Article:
Recently, birth control has become a highly discussed topic among my girlfriends who have been on it for years and are now talking babies. The birth control pill (BCP) is among one of the most commonly used drugs in developed nations. They are easy to prescribe, easy to take, reliable, and convenient. BCPs most commonly contain a combination of both synthetic estrogen and progestin (synthetic form of progesterone) in higher than naturally occurring amounts.
Let’s get started.
What exactly does the Birth Control Pill do?
Naturally, your ovaries produce estrogen and progesterone, your sex hormones, through signals via the brain. These hormones work together intricately, balancing each other out during our menstrual cycle every month. Each month, our ovaries will release a single egg, called ovulation. The hypothalamus signals the pituitary gland; the pituitary gland sends out gonadotrophic substances – follicle stimulating hormone (FSH) and luteinizing hormone (LH). FSH stimulates the ovaries to produce a follicle, while LH is released in a surge mid cycle, triggering ovulation.
Phew. That’s a handful.
Now let’s consider what happens when the BCP is added to this equation. The primary method of the BCP is to prevent ovulation. The estrogen component of the pill will directly inhibit the development of a follicle or egg by inhibiting FSH secretion. While, the progestin component will suppress your LH secretion surge. In addition to preventing ovulation, some back-up mechanisms are at play. The progestin component will also thin the lining of the endometrium making this an unfavourable environment for an embryo to implant and will cause a thick cervical mucus preventing sperm from travelling.
Thus, the BCP is very effective in preventing pregnancy through a number of mechanisms and back up mechanisms.
What else is happening behind the scenes from the influx of synthetic hormones to your system?
Here are 3 effects that the BCP causes that you may have not heard about:
- Hormonal Imbalance. Of course, if we are introducing synthetic hormones in higher than naturally normal amounts (sometimes 4x the amount!), we are disturbing the important balance between estrogen and progesterone. This increase will also disturb other hormones as they all work intricately together. An increase in thyroglobulin and sex hormone binding globulins (SHBG) will occur. These are proteins that bind to free thyroid hormone and testosterone, causing a decrease in their amounts in circulation. We will see symptoms of low libido, depression, weight gain, and constipation.
- Depletes Vitamins & Minerals. BCP’s deplete our B vitamins, especially B1, B2, B6, and B12. B6 is a big one for me as it is a co-factor in the production of some important neurotransmitters that help regulate mood such as serotonin and gamma-aminobutyric acid (GABA). In terms of minerals, the results of a study showed significant lower levels of zinc, selenium, phosphorus, and magnesium levels in users versus non-users.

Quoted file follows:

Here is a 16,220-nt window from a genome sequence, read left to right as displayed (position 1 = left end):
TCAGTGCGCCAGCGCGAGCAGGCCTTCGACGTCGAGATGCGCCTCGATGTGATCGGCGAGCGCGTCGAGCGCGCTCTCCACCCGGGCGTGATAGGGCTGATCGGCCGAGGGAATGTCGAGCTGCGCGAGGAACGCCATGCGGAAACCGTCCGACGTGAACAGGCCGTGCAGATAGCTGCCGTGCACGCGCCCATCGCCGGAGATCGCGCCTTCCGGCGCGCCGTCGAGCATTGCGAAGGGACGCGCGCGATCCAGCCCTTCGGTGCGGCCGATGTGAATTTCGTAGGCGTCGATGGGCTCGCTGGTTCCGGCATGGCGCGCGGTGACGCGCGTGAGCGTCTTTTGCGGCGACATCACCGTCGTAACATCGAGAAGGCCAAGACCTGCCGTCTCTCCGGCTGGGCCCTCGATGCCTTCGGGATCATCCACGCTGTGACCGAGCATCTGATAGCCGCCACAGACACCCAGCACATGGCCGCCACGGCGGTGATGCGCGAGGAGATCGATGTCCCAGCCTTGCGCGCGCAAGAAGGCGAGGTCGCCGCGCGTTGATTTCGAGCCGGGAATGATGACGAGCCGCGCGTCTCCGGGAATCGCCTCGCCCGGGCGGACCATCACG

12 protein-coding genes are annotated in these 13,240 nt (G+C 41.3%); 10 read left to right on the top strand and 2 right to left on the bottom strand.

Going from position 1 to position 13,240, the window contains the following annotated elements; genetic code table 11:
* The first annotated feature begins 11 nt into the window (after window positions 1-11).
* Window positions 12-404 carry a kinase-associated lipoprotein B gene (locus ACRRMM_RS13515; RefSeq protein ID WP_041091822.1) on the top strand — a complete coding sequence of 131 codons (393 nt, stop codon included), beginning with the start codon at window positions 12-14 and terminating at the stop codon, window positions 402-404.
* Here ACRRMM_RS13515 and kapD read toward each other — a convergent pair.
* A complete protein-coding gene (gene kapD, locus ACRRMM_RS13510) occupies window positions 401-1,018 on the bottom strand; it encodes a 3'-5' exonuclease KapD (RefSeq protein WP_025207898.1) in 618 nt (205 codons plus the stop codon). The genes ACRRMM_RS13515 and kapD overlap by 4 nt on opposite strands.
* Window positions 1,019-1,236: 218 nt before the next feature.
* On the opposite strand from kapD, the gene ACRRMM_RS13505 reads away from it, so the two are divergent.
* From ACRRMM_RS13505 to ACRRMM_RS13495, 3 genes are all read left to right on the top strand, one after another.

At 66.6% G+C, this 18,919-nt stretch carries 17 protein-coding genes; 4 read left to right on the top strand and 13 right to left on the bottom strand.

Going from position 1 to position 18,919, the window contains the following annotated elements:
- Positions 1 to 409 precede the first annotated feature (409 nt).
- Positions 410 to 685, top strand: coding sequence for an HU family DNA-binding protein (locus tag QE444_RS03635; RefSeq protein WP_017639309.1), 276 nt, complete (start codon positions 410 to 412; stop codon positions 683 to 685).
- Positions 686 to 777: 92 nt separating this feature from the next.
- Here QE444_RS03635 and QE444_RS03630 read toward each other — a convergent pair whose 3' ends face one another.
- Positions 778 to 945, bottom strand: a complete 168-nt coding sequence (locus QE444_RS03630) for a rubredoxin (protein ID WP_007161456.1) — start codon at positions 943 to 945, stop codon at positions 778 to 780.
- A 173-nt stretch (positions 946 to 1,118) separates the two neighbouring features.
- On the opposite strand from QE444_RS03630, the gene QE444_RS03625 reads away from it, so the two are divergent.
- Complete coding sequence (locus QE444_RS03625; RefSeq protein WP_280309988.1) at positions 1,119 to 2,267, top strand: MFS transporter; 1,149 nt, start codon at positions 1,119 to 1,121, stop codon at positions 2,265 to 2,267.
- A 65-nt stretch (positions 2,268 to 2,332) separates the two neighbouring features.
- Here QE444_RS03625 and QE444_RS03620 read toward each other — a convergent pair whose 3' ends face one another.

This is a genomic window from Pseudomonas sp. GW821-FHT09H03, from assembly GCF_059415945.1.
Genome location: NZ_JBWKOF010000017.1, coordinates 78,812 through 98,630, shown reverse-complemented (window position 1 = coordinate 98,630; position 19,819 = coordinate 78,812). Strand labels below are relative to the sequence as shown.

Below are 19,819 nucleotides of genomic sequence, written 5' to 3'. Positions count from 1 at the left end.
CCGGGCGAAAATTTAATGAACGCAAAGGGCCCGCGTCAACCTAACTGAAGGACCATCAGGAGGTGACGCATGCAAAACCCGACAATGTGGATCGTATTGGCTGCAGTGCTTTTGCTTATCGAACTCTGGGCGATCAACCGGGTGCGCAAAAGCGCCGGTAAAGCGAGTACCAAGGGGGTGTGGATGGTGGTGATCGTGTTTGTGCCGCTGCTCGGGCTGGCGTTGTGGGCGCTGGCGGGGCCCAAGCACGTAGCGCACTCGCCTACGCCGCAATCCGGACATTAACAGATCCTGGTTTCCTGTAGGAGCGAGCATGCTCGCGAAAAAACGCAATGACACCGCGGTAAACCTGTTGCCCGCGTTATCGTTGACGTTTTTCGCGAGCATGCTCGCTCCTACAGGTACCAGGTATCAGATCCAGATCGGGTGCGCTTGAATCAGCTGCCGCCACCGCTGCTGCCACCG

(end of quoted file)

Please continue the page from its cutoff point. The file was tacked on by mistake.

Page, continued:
- Promotes Oxidative Stress. Oxidative stress occurs when there is an imbalance between antioxidants and reactive oxygen species (ROS), which includes free radicals. When these free radicals outnumber our antioxidant levels, damage will occur. In a large study that measured lipid peroxides, a measure of oxidative stress, they found lipid peroxides to be on average 1.77 fold higher in users than non-users. This is important in understanding the potential risk of developing venous thromboembolism and cardiovascular disorders in woman taking BCPs. In another study, they went further and supplemented with vitamins E and C, well-known antioxidants, and saw significant improvements in their lipid peroxide levels.
As I’m all about being informed, it’s important to note there are some advantages to taking the BCP. Including effective contraception of 99%, reduction in acne due to lower androgens, and cancer reduction. This one is important. If taken longer than 1 year you will reduce your risk of ovarian cancer and thyroid cancer.
What is the take home message?
My only goal with this post is to empower you ladies out there. I’m absolutely all about being informed; showing you both sides to the story that you may not get in your doctor’s office, and allowing you to make the best decision that works solely for you.
If you are currently taking the BCP, talk to your health care provider about other non-hormonal options, such as the copper IUD, condoms, or get in tune with your body with fertility awareness. These options, when used correctly are just as effective as hormonal contraceptives.
On the other hand, if the BCP works for you and your lifestyle and coming off is not an option, discuss with your healthcare provider some other options. Add foods to your diet that are rich in the vitamins and minerals listed above and consider adding some supplements to your routine. A B complex is a great place to start.
Akinoye, O. et al. (2011). Effects of contraceptives on serum trace elements, calcium, and phosphorus levels. West Indian Med J. 60(3):308-315
Brogen, K. (2016). A mind of your own. New York: HarperCollins.
Brzyski, RG & Knudston, J. (2013). Female reproductive endocrinology. Retrieved from, http://www.merckmanuals.com/professional/gynecology-and-obstetrics/female-reproductive-endocrinology/female-reproductive-endocrinology
Gottfried, S. (2013). The hormone cure. New York: Scribner.
Pincemail, J. et al. (2007). Effects of different contraceptive methods on the oxidative stress status in women aged 40-48 years from the ELAN study in the province of Liege, Belgium. Human Reproduction, p. 1-9.